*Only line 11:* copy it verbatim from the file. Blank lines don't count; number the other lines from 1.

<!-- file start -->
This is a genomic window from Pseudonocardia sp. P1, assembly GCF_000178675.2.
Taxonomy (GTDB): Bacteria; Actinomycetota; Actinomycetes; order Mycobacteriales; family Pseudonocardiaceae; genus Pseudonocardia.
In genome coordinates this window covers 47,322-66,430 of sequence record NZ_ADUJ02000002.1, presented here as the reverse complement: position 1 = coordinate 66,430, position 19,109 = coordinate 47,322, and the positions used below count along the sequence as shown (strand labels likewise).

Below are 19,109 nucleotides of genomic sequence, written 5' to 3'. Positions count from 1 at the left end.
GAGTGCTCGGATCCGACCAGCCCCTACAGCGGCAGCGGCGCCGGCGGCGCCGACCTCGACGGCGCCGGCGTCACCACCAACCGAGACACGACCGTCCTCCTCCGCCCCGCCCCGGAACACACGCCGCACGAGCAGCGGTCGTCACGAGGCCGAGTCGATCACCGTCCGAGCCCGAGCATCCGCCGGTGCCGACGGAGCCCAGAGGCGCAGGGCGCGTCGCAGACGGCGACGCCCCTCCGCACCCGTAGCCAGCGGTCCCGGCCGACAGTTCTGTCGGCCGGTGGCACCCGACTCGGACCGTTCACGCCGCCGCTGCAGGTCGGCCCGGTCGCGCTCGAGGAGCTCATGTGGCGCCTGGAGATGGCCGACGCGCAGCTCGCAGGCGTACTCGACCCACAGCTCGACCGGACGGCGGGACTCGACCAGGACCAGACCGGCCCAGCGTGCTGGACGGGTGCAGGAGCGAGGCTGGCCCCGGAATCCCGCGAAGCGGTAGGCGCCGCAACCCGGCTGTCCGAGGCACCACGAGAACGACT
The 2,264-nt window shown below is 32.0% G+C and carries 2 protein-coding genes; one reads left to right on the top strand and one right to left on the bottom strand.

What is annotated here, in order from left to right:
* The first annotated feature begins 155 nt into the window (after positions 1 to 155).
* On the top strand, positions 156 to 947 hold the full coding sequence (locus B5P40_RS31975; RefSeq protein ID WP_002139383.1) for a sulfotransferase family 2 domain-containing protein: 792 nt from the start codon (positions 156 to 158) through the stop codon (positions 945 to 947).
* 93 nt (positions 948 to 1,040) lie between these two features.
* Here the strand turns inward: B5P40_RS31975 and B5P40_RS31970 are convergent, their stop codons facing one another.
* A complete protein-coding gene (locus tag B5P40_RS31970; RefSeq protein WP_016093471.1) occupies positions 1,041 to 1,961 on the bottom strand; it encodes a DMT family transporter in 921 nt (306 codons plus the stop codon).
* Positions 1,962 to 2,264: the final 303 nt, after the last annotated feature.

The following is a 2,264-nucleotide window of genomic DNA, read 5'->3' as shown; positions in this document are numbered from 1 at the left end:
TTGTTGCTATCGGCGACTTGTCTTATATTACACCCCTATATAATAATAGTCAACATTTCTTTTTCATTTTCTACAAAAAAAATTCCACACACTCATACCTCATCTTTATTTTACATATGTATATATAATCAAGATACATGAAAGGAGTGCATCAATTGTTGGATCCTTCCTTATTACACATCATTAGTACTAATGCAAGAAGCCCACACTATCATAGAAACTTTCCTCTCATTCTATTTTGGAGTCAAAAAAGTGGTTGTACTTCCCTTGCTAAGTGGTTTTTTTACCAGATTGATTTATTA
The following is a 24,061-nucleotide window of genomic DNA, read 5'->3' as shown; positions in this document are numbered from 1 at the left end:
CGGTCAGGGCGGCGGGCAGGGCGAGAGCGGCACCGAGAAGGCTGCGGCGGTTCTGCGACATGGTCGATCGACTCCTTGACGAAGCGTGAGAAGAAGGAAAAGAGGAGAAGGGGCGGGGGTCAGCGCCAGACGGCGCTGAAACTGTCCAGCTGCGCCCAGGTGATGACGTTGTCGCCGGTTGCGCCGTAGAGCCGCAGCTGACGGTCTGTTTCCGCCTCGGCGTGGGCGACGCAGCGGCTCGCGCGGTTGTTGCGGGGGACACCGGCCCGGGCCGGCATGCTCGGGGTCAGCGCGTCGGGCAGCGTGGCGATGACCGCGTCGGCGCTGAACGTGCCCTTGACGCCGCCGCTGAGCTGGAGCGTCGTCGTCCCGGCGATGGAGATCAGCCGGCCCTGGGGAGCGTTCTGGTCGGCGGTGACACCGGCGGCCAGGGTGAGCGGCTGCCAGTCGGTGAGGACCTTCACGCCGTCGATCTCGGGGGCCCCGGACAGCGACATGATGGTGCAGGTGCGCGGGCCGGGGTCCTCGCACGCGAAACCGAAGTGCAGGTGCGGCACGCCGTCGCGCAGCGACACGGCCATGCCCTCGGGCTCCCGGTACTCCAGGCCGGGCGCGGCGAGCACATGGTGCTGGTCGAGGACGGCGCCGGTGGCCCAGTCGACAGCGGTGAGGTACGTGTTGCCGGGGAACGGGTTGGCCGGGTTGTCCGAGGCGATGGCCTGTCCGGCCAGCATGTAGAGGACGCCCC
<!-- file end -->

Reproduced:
* Here the strand turns inward: B5P40_RS31975 and B5P40_RS31970 are convergent, their stop codons facing one another.